Original Title: 苏乞儿/蘇乞兒
Release date: February 9, 2010
Director: Woo-ping Yuen
Screenplay by: Chi-long To
Cast: Vincent Zhao, Xun Zhou, Andy On, Michelle Yeoh, Jay Chou, David Carradine
Leading an army to save the prince, general Su Can (Zhao) is an outstanding member of society. He is a great warrior, yet has the brains and peace of mind to never get into a fight without necessity. Yuan Ying (Zhou) and her brother Yuan Lie (On) were made orphans by Su Can’s father, but taken under his wing as if they were his children. While Yuan Ying and Su Can eventually fall in love with each other, which Yuan Lie doesn’t like. He wants to avenge their father’s death and recover what he believes to be his.
There’s an inherent problem with True Legend — it tries to do too much. The main issue is with the story structure, which makes the film too long and too fragmented, making it look like there are three different films. The beginning, which is rather simplistic in its tale of revenge, is fine — it sets the story into motion. But then True Legend turns into a self-discovery film, in which Zhao’s character trains his fighting skills with a Fighting God, an unmistakable Jay Chou, and a flying natural medicine martial artist-y doctor, Michelle Yeoh.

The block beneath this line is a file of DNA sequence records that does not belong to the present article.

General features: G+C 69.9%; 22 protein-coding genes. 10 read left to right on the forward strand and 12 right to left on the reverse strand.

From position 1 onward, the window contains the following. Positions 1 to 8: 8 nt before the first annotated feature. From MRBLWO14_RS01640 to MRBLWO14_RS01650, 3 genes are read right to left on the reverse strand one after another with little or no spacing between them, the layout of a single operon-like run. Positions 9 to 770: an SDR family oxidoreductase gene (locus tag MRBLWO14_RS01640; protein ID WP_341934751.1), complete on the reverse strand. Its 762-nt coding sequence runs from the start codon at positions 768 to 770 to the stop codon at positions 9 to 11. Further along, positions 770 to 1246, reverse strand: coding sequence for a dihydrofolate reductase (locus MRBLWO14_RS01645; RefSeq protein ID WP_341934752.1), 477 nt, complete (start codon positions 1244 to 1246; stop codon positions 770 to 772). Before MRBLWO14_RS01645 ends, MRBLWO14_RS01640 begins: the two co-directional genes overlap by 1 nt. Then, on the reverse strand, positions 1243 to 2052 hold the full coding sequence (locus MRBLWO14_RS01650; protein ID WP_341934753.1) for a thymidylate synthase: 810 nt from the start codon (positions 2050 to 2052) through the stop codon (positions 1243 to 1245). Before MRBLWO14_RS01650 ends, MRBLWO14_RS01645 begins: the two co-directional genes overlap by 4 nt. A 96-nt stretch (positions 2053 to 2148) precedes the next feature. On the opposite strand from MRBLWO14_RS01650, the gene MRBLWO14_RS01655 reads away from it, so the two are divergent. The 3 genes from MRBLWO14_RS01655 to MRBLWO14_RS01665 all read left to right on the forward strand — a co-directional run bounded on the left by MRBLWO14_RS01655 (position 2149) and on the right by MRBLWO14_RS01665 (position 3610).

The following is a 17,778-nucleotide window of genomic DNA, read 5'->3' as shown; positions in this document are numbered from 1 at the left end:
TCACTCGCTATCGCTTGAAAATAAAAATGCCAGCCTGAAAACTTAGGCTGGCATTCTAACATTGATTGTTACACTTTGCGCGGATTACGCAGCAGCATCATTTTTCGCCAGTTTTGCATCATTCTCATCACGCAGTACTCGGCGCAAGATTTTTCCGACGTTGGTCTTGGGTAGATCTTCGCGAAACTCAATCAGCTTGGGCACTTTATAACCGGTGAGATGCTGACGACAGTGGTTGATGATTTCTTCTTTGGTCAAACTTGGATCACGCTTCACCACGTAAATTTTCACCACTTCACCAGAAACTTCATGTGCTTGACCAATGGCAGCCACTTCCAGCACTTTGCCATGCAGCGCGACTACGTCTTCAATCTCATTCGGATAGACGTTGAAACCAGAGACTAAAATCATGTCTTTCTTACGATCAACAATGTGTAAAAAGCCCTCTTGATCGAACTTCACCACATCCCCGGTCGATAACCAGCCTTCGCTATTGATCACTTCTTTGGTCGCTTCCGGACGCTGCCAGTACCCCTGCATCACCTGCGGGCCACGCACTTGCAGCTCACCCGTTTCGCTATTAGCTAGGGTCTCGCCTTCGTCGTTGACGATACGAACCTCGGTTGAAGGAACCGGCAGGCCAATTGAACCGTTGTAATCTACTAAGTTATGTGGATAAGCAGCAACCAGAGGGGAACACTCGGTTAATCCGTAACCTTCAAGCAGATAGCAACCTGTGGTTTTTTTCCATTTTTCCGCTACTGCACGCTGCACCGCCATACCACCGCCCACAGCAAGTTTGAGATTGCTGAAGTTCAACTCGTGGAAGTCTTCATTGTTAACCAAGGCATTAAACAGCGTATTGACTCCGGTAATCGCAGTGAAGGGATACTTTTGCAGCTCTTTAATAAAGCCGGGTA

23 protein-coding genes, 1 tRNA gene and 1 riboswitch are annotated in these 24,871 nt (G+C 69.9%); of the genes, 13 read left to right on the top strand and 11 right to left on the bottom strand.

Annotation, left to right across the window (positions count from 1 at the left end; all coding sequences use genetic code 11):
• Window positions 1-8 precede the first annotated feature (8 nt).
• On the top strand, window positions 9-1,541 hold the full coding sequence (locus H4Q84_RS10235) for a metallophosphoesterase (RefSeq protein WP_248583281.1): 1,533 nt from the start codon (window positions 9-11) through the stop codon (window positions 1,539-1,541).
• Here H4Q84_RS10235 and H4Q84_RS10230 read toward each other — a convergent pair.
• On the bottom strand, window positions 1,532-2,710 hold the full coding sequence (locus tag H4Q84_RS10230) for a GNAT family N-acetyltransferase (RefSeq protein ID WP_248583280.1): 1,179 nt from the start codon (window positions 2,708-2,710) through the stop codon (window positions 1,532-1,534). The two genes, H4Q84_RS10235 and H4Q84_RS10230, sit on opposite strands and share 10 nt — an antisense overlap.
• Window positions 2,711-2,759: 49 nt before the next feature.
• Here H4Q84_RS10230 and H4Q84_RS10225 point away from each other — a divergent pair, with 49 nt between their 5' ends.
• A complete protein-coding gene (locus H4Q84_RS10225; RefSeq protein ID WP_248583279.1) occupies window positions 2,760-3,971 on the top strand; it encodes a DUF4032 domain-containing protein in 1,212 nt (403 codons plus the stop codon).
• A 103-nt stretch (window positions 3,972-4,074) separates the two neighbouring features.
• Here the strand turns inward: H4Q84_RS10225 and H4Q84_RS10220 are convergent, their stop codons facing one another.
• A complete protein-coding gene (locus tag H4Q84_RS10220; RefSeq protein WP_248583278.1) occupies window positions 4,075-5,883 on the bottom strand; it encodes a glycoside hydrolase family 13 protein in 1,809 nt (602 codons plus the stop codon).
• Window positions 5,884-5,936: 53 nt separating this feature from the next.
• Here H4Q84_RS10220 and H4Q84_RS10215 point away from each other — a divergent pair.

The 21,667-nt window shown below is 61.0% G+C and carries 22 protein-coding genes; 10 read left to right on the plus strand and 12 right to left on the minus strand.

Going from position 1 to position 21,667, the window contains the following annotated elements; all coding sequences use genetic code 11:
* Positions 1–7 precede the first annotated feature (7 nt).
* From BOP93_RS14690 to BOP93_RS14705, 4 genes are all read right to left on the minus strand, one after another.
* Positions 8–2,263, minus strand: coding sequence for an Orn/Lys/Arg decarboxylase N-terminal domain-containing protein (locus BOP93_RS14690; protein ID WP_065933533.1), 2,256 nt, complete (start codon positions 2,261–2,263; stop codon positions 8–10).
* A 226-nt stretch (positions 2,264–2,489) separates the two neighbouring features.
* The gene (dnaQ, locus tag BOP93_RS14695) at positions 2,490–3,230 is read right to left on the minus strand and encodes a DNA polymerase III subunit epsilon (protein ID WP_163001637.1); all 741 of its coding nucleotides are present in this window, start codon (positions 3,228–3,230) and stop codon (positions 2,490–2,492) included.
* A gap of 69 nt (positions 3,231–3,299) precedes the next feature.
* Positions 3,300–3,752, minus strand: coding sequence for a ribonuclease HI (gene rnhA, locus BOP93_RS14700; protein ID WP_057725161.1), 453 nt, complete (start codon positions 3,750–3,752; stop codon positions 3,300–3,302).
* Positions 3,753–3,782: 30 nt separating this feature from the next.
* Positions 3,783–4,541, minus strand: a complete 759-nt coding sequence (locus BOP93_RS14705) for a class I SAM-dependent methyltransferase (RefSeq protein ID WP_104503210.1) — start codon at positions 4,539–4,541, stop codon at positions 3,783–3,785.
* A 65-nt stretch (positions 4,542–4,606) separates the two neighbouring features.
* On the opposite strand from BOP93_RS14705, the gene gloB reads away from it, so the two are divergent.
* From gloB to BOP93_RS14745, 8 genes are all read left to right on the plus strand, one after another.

Once we go back to our revenge story and we think we’re done, the film continues with a Street Fighter/Mortal Kombat like tournament, in which the locals fight foreigners and don’t do too well. David Carradine, in his last film shot in China, one of his last of a few to be released, plays a cheating circus-like fighting coach that does everything he can to get those dirty Chinese — China against the world issues aside, this last arc is unnecessary, the film fares much better for about half the film. The action sequence are decent, the fights are dynamic… even if unbelievable- almost to be expected in martial art films, while the acting is decent. The art direction and cinematography is good, though standard Chinese fighting epic styled.
Though obviously presented in 3D, I cannot comment on it. While watching it I did wonder what it would have looked like… at least aspects of the film. Especially those action sequences… it must have been dizzying. But the release of Chinese 3D action films (converted or not) outside of China and selected cities in America seems like a faraway dream.